That includes the Washington Post, ABC News and the Boston Globe -- a couple of times -- including its Big Picture post April 17 that was the lead-off photo in a group of 35 images to celebrate the coming of Earth Day April 22.

Just type in "Jeff Horner ladybug" in a Google search and many sites will appear.

By the way, it's one of the few bugs I'm willing to touch. They have a fabulous appetite for plant-eating insects, such as aphids. This makes them popular with growers as they help to protect crops.

Ladybugs lay hundreds of eggs in the colonies of aphids and other plant-eating pests. When they hatch, ladybug larvae begin to feed. By the end of its three-to-six-week life, a ladybug may eat some 5,000 aphids, according to nationalgeographic.com.

They come in red, orange or yellow and go by other names such as lady beetles, ladybird beetles, Mexican bean beetles, God's cow, ladycock, lady cow and lady fly.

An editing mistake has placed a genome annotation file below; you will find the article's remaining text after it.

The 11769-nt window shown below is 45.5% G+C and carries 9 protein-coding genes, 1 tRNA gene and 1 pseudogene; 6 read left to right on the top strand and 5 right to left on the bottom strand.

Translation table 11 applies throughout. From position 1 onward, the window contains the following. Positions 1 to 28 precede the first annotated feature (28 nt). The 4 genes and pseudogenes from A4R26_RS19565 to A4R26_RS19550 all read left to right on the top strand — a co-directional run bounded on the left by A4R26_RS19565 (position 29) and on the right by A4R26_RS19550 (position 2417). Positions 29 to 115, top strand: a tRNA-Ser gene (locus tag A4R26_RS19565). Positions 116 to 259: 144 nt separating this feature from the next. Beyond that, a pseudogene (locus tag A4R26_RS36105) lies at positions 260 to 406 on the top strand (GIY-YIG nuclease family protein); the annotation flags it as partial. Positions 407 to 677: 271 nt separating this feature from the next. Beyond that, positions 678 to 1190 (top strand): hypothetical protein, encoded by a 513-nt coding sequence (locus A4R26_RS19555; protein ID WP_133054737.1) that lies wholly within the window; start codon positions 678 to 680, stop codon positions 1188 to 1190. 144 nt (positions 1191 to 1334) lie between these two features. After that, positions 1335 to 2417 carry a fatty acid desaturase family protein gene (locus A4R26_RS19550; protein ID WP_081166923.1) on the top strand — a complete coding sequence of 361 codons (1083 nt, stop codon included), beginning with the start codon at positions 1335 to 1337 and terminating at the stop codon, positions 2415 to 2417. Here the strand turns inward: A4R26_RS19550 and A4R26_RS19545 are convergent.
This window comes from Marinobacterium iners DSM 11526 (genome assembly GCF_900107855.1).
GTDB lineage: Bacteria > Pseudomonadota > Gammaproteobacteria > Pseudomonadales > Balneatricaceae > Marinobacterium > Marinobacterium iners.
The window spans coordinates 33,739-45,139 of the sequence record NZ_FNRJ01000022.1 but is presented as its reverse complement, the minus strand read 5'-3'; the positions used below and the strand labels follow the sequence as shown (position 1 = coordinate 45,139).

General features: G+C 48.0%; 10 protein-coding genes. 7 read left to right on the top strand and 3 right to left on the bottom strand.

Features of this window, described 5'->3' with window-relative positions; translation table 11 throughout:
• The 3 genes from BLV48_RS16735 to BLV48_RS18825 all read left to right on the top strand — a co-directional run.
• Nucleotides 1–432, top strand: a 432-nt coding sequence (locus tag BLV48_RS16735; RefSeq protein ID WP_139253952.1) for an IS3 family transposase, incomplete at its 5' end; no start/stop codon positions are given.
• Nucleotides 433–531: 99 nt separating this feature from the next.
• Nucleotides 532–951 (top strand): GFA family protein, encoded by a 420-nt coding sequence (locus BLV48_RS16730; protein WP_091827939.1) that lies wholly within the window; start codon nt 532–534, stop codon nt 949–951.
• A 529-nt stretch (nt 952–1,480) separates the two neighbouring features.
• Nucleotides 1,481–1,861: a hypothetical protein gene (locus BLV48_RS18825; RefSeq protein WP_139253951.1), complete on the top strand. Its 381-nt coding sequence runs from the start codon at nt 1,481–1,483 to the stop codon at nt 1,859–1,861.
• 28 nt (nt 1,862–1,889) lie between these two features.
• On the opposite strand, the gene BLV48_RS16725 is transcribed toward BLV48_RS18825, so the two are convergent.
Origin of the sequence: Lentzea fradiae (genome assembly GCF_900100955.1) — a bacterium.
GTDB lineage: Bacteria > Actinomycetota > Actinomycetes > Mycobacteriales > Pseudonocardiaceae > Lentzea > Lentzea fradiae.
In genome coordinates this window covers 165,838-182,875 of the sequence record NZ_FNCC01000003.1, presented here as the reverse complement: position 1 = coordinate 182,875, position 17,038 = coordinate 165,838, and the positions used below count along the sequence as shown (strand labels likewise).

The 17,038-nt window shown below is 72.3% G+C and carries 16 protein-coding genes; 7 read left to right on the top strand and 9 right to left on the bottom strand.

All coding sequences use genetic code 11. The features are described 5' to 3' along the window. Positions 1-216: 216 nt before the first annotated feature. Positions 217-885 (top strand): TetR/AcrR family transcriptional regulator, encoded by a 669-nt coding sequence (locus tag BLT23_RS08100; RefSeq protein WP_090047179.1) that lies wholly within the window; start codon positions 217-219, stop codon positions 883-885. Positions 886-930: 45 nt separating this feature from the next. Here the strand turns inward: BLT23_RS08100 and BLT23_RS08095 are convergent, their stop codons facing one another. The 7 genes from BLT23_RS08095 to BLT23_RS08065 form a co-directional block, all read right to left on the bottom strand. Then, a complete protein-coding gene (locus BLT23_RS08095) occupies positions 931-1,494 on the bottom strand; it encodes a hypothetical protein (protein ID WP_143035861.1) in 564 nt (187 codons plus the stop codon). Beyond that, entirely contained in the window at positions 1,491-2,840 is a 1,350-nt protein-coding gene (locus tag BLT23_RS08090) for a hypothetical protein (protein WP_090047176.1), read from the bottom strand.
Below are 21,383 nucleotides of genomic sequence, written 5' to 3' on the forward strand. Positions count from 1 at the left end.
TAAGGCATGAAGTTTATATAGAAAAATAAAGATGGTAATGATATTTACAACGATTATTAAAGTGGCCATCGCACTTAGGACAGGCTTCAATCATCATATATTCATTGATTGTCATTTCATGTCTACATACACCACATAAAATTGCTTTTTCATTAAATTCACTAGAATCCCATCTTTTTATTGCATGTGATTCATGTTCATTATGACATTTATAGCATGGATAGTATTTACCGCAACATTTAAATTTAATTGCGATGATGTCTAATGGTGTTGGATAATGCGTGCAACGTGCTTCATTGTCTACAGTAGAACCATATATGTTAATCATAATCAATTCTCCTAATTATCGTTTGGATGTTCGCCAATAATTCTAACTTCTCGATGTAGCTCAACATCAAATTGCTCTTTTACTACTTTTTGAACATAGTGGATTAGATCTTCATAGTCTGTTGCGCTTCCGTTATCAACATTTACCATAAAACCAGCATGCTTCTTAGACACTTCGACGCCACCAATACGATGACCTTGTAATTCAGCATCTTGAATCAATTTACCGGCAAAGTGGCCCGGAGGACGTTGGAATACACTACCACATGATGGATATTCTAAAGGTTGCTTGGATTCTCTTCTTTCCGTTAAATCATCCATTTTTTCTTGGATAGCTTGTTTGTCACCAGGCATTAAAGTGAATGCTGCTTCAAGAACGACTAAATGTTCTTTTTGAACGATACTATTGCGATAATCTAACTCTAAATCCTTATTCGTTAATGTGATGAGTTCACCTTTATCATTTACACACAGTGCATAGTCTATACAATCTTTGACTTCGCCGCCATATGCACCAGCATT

Wikipedia notes that they're from the coccinellidae family of beetles. Scientists are leaning toward the ladybird beetles or lady beetles monikers because they're not just bugs.

Their average life span is two to three years and their colors and spots are designed to make them unappealing to predators. A fluid they secrete from joints in their legs makes them nasty-tasting, too.

•••

Shane Perkins gained an appointment to the U.S. Coast Guard Scholar program, according to parents Lee and Shannon Perkins of Lowden.

The Walla Walla High School senior holds a 3.7 GPA.

He's been active in track and field for two years, cross country for one year and 10 years in 4-H and currently is his club's vice president. He also served as a delegate to American Legion Boys State.

Involved in Junior Reserve Officer Training Corps for four years, he is a cadet major and the battalion executive officer. A three-year Rifle Team competitor, he's currently range operations officer.

Shane is excited about the opportunity to shoot for the Coast Guard Academy, one of the smallest of the five federal service academies.

Competition to get in is stiff. For 2012, the academy made 265 direct appointments and 60 scholar appointments out of approximately 4,500 applicants.